Giant trove of ancient coffins and mummies unearthed a century after Tutankhanum discovery
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An entire century after Tutankhamun's tomb was discovered, archaeologists in Egypt are continuing to find new - or rather, very old - treasures.
The news made headlines across the globe, but the findings didn't stop there, because archaeologists have now found a huge trove of ancient coffins and mummies.
The new discovery has been made at the Saqqara site in Giza, Egypt, located about 20 miles south of Egypt's capital.
It has been found to be home to numerous artefacts relating to another pharaoh, King Teti, whose followers worshipped him as a god for 1,000 years after his death, Egyptologist Zahi Hawass told NBC News.
Teti was the first king of the Sixth Dynasty of ancient Egypt, and is believed to have ruled for approximately 12 years between 2300 and 2181 BC.
The team has found close to 300 coffins in the vicinity of King Teti's pyramid this year, prompting Hawass to express belief that there may have been so many buried in the same place because 'Teti was worshipped as a god in the New Kingdom, and everyone wanted to be buried alongside him'.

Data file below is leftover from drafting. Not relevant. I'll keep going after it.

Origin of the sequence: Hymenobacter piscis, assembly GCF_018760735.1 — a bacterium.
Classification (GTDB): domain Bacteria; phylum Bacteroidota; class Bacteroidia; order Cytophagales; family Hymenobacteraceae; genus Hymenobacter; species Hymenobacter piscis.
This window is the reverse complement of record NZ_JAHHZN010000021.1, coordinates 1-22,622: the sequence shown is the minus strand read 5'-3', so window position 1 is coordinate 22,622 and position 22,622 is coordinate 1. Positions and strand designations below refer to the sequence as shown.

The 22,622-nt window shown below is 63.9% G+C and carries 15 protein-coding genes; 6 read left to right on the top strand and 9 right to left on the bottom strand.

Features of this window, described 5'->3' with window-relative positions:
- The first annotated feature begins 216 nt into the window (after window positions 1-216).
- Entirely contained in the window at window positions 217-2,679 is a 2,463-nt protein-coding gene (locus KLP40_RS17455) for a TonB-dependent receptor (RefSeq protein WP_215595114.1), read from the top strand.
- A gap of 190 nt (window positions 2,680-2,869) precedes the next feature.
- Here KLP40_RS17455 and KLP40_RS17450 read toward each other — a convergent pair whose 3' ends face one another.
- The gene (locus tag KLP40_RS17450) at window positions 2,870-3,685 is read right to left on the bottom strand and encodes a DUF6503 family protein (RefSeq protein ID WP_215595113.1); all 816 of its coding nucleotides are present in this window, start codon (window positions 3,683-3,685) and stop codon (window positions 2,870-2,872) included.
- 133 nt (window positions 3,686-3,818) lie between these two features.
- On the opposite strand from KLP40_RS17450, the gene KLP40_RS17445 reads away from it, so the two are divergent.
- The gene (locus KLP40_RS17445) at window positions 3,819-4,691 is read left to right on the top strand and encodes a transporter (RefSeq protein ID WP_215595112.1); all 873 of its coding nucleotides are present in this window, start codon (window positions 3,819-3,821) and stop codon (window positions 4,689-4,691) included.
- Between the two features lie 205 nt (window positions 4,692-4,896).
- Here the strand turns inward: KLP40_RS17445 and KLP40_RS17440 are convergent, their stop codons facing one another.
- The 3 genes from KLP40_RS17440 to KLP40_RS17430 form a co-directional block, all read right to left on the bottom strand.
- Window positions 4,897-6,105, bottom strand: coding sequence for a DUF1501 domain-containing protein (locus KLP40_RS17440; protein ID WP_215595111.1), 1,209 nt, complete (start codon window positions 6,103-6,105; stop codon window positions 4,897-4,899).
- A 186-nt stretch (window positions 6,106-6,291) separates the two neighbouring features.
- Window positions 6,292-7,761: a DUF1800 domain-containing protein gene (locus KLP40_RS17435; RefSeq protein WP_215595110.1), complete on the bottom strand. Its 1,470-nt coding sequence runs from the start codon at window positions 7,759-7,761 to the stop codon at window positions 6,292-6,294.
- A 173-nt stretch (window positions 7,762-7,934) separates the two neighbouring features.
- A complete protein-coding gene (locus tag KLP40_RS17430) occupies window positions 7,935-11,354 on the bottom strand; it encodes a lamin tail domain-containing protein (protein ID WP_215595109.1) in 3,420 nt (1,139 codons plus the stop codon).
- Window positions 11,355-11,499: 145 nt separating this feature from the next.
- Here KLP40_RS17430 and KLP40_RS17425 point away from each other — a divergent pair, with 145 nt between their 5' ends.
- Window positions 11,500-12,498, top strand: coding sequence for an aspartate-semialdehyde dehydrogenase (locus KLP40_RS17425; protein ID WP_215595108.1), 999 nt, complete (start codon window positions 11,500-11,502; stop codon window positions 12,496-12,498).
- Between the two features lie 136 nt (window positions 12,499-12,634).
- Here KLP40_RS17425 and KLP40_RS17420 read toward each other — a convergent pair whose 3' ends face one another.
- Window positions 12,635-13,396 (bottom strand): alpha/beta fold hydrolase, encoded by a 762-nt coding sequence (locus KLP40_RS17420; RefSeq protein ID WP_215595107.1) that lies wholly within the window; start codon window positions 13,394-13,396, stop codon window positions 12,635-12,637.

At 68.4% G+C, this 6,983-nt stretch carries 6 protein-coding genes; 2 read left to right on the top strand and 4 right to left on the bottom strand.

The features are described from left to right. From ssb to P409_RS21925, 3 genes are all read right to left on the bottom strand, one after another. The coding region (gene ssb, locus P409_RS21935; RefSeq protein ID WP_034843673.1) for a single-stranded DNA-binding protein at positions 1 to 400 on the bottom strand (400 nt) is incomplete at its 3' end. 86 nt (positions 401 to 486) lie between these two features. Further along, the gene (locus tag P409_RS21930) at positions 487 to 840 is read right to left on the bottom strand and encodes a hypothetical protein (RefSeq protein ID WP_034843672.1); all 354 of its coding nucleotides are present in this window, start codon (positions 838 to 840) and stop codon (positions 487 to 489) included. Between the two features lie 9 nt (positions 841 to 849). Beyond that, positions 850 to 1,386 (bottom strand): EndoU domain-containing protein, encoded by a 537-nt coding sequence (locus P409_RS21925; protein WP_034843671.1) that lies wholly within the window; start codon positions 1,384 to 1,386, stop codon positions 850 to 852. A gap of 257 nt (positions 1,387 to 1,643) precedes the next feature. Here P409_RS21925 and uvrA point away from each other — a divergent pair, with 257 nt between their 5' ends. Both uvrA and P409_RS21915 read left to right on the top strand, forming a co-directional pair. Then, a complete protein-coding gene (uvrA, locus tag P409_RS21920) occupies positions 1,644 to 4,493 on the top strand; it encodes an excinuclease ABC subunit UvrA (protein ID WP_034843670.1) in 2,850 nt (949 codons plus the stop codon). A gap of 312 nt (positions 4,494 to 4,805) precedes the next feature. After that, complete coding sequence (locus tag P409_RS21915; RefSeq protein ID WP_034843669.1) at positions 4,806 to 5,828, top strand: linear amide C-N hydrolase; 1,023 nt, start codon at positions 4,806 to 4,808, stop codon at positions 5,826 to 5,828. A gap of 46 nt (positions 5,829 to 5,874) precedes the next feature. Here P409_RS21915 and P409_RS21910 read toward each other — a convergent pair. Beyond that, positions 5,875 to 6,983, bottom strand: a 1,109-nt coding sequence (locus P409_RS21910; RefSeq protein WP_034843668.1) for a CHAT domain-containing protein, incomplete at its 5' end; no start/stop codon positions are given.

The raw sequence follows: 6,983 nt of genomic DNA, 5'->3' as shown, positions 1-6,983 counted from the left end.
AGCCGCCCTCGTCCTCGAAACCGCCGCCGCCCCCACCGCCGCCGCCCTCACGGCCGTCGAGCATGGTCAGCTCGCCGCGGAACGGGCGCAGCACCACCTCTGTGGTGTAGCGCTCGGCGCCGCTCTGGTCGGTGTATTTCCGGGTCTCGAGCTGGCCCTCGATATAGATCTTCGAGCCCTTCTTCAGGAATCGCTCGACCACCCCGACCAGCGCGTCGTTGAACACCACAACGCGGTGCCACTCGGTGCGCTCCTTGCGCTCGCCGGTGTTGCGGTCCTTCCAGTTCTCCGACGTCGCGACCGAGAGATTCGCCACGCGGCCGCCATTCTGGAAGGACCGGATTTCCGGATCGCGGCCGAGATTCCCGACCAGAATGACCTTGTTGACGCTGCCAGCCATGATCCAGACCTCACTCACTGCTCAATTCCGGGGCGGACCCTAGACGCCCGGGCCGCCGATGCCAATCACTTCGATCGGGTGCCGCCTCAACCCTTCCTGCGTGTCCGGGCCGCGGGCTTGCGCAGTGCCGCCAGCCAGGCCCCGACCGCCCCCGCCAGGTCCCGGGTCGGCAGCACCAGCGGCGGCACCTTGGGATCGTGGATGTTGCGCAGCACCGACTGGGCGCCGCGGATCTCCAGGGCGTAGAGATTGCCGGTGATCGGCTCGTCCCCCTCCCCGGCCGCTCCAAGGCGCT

Most of the coffins were found to be in good condition.
As well as the coffins and mummies, those involved in the dig have uncovered ceramic amulets believed to have been used in burial rituals and thick papyrus documents, as well as the remains of people thought to be King Tutankhamun's closest generals and advisers.
Hawass told NBC the site, which includes a network of underground rooms beneath the oldest pyramids in Egypt, could become 'the most important site in Egypt' within the next couple of years.
“I always say that we found until now only 30 percent of our monuments are still there, 70 percent are buried underneath the ground,” he explained.
Now that the bodies have been uncovered, the mummies will be exhumed from the site and archaeologists will X-ray them to determine their ages at death and what might have killed them.
The team will then carry out a process of conservation, and record any newly uncovered antiquities.
The coffins and antiquities found at the site will likely be displayed in the Grand Egyptian Museum in Giza, according to Hawass, alongside numerous objects which are associated with Tutankhamun.
Tutankhamun is believed to have become pharaoh when he was just eight or nine years old, in around 1334 BC.
He ruled until his death 10 years later, and is thought to have suffered from numerous illnesses and disabilities.
The Giza museum is currently scheduled to open next year.